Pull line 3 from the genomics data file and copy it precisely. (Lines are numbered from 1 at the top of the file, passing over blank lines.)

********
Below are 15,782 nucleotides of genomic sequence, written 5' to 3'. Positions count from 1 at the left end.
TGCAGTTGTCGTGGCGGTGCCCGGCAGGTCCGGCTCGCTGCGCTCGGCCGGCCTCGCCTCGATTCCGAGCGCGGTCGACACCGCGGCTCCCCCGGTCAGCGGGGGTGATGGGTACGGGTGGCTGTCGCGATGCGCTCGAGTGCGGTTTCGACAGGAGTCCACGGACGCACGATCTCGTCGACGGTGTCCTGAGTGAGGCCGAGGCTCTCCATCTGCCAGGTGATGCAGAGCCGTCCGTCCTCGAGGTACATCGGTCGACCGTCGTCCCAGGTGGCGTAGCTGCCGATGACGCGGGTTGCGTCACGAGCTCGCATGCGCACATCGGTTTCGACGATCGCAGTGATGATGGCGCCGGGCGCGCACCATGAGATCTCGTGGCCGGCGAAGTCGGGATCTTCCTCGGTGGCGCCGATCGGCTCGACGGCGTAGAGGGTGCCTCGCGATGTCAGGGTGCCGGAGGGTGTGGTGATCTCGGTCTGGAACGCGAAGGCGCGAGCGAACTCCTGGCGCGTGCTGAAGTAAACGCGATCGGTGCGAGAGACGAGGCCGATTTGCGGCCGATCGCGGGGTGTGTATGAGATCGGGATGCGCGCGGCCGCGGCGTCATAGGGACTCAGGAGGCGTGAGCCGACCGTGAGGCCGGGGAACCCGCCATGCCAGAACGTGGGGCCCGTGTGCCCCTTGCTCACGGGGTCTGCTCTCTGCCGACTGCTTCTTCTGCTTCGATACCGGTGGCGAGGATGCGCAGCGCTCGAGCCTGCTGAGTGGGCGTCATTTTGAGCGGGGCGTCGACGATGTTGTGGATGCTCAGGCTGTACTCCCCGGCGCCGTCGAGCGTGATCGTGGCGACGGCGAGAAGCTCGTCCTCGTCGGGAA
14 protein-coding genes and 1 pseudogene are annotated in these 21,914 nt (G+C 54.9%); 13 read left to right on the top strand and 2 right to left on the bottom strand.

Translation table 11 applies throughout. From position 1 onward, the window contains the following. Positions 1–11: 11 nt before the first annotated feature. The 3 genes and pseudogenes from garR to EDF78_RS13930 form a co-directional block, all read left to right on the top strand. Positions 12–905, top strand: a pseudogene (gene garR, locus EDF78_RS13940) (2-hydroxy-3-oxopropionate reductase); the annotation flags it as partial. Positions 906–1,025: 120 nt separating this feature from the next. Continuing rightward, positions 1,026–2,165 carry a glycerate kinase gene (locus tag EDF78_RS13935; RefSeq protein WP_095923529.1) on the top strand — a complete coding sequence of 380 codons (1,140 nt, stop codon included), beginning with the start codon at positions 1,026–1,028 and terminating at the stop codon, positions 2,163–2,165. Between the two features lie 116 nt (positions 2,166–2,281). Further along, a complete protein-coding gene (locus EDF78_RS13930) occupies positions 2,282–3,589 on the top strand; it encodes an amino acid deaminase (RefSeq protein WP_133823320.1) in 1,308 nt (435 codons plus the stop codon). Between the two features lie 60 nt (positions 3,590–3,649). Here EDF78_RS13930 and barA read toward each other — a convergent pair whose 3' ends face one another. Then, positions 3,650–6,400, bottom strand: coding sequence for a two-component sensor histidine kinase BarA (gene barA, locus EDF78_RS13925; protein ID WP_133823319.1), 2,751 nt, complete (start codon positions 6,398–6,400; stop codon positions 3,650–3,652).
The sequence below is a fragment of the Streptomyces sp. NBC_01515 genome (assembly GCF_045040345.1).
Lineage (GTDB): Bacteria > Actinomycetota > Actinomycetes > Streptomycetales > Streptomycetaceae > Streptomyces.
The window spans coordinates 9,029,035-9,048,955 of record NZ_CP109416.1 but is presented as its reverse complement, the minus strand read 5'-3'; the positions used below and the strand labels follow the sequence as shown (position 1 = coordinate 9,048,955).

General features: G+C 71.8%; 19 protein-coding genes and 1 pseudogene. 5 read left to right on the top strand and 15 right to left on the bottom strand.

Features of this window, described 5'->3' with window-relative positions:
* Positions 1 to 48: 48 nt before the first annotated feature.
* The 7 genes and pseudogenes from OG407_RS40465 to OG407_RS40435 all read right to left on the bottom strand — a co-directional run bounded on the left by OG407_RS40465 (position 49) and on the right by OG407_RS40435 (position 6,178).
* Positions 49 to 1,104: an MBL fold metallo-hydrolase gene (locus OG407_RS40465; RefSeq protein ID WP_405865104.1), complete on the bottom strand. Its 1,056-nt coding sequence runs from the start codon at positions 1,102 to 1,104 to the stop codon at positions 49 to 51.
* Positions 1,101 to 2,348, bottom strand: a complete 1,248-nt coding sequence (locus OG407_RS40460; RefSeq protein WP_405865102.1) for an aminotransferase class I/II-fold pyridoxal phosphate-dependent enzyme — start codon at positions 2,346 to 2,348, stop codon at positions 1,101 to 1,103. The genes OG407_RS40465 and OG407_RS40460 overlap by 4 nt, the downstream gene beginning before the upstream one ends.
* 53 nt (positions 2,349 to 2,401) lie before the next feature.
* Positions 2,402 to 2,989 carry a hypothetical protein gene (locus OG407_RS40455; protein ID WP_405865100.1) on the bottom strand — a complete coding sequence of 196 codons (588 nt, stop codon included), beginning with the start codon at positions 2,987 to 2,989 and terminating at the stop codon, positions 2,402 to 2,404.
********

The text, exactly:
14 protein-coding genes and 1 pseudogene are annotated in these 21,914 nt (G+C 54.9%); 13 read left to right on the top strand and 2 right to left on the bottom strand.